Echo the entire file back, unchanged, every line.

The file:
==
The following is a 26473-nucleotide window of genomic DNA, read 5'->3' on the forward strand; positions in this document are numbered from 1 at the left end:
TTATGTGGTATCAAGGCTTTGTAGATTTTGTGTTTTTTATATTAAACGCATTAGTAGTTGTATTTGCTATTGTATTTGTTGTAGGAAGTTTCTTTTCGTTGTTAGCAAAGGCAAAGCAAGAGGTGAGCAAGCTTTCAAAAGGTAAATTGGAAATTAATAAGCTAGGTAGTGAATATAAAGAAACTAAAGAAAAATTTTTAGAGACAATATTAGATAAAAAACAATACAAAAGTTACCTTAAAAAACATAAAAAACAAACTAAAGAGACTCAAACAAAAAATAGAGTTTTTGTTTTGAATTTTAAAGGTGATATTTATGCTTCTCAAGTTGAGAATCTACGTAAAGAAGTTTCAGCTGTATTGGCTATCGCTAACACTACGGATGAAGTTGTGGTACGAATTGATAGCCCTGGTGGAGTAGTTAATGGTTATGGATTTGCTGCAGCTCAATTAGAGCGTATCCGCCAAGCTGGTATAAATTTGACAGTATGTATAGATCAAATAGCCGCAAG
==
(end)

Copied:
The following is a 26473-nucleotide window of genomic DNA, read 5'->3' on the forward strand; positions in this document are numbered from 1 at the left end:
TTATGTGGTATCAAGGCTTTGTAGATTTTGTGTTTTTTATATTAAACGCATTAGTAGTTGTATTTGCTATTGTATTTGTTGTAGGAAGTTTCTTTTCGTTGTTAGCAAAGGCAAAGCAAGAGGTGAGCAAGCTTTCAAAAGGTAAATTGGAAATTAATAAGCTAGGTAGTGAATATAAAGAAACTAAAGAAAAATTTTTAGAGACAATATTAGATAAAAAACAATACAAAAGTTACCTTAAAAAACATAAAAAACAAACTAAAGAGACTCAAACAAAAAATAGAGTTTTTGTTTTGAATTTTAAAGGTGATATTTATGCTTCTCAAGTTGAGAATCTACGTAAAGAAGTTTCAGCTGTATTGGCTATCGCTAACACTACGGATGAAGTTGTGGTACGAATTGATAGCCCTGGTGGAGTAGTTAATGGTTATGGATTTGCTGCAGCTCAATTAGAGCGTATCCGCCAAGCTGGTATAAATTTGACAGTATGTATAGATCAAATAGCCGCAAG